Boom Sires Defying Convention
Casino Prince is one of 13 Gr1-producing sires standing for under $7,000

Many of the young boom stallions in Australia of late have come through unexpected pathways – being either cheap yearlings, non-Gr1 winners, or priced at the lower end of the market in their first few seasons, writes Renée Geelen.

Stallions like these demonstrate the need to keep the middle and lower end of the marketplace strong. In fact, three of the six stallions priced over $100,000 this season are non-Gr1 winners – I Am Invincible, Not a Single Doubt, and Written Tycoon, and all of them in high demand. Written Tycoon is a great story for small breeders, as he first stood at $8,250 and was reduced as low as $6,600 before his first runners hit the track, while I Am Invincible and Not a Single Doubt were also both readily accessible at a modest initial fee.

Danehill continues to dominate the stallion pool, with the most sire sons and grandsons, which is a reflection of the Australian Champion Sires Table and the yearling marketplace. Among the 404 stallions announced to date for 2019, thirty (30) are by Redoute’s Choice (Danehill) and nineteen are by Redoute’s Choice’s son Snitzel. Fastnet Rock (Danehill) also has 19 sons on offer this season, while Danehill himself has fourteen sons available. Rounding out the top ten most popular sire of sires are recently deceased Encosta de Lago (12), Exceed and Excel (12), Red Ransom (11), Lonhro (11), More than Ready (10), and Flying Spur (10).

In 2019, there are twenty-six freshman sires already announced, ranging from Triple Crown winner Justify (no price announced yet), and boom Gr1 winners Trapeze Artist ($88,000) and The Autumn Sun ($77,000), to many more affordable options. Those breeders without big cash to splash around will have been following the stories of recent young stallions Better than Ready (stood his first season at $9,900 – three stakes winners in first crop), Spirit of Boom (stood his first season at $11,000 and was an instant hit with his star first crop), and Sidestep (who stood last year for $7,700 and is sire of this year’s Golden Slipper winner Kiamichi).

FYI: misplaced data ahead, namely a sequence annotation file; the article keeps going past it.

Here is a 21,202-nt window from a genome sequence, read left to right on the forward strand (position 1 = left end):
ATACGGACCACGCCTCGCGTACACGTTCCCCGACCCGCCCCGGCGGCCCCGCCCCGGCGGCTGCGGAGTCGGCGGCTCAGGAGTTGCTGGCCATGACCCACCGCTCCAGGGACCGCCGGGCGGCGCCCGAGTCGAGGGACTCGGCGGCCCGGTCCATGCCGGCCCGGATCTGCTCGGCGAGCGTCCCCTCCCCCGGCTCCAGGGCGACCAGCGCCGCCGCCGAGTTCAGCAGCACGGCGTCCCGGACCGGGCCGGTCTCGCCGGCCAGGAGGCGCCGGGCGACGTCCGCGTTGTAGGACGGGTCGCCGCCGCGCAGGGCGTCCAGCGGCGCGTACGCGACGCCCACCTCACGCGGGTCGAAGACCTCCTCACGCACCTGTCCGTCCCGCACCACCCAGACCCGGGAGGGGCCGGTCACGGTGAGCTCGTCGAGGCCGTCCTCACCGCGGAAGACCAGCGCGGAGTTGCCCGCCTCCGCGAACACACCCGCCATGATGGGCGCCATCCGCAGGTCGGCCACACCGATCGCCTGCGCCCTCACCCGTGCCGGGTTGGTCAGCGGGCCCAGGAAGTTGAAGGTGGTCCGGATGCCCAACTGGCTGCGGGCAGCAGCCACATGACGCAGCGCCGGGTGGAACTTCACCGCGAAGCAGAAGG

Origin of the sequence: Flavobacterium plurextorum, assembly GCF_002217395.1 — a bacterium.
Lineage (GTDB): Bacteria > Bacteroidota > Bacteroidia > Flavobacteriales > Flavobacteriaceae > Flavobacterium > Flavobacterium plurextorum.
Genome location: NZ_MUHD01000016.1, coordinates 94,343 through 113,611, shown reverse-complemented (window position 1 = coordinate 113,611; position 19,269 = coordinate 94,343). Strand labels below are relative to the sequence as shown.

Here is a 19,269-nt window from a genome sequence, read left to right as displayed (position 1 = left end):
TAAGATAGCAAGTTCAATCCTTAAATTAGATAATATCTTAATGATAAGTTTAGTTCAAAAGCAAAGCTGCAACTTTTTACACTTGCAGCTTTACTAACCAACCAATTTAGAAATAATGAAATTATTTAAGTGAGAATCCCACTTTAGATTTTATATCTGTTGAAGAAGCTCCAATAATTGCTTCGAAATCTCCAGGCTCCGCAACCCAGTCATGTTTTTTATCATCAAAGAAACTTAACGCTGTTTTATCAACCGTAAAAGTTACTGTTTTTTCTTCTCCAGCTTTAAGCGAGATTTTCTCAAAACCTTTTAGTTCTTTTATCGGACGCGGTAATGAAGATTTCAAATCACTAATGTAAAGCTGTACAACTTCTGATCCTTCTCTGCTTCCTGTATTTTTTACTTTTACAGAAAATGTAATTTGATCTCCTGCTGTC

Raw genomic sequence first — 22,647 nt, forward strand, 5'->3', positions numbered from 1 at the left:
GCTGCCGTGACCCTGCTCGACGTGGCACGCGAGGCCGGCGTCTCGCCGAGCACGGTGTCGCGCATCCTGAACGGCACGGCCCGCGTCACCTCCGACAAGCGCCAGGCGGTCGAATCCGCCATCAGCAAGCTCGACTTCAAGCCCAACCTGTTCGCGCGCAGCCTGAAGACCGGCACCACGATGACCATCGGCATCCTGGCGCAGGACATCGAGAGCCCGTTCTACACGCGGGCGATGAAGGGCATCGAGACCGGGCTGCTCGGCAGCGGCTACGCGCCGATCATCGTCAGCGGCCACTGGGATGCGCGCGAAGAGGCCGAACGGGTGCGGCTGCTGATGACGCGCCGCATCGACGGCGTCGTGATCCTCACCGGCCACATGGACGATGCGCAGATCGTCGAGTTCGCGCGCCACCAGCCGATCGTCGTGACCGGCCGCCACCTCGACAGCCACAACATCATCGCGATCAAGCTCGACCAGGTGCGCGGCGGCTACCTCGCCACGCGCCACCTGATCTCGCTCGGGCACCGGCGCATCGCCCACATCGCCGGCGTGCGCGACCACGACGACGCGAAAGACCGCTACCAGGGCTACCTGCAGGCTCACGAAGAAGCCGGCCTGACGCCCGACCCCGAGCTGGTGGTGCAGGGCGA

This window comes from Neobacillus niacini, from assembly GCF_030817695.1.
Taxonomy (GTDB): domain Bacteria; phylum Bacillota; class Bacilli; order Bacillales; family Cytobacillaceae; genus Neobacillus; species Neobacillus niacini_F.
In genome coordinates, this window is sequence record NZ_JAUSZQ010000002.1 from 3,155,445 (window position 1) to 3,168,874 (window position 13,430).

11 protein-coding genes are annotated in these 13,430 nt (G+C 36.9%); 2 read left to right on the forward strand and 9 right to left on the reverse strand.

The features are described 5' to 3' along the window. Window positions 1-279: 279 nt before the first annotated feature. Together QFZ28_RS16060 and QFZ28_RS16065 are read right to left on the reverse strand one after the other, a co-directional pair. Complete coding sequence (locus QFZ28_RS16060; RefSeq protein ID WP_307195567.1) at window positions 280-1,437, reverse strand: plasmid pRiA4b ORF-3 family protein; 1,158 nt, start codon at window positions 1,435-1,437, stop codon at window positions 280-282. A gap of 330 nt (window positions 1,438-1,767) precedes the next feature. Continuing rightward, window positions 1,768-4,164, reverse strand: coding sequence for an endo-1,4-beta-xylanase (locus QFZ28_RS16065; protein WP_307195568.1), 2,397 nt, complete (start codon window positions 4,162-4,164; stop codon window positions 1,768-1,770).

For breeders hunting for a bargain, there are thirteen stallions priced under $7,000 who have already left a Gr1 winner – Ad Valorem, Bon Hoffa, Bradbury’s Luck, Casino Prince, Dane Shadow, Ilovethiscity, King Cugat, Mosayter, Oamaru Force, Red Dazzler, Stryker, Top Echelon, and Wanted.

And yet, despite another booming sales season and a strong top end to the market, the overall Australian breeding industry continues to truncate with the biggest falls coming at the lower end of the stallion market. Since 2007, the number of active stallions in Australia has fallen from 776 to only 404 in 2019, however, the active stallions with a fee over $5,000 has remained static during that time period at an average of 220 horses, thus demonstrating stability in the commercial ranks.

During the same time period, the Australian foal crop has fallen from 16,500 to 13,000, while the average foals per sire has stayed static at 21 (live foals divided by active stallions in previous season). Even for those at the top of the industry, these figures must look disheartening. No longer can we use statements like ‘culling out the bottom end is improving the breed overall’. We must look carefully at the financial viability of the whole marketplace to ensure we have enough horses to fill fields going forwards.

Although the stallion market might be shrinking at the lower end, the commercial end of the market has remained static. There are opportunities for breeders everywhere to find the next big horse, or to stick with the tried and true.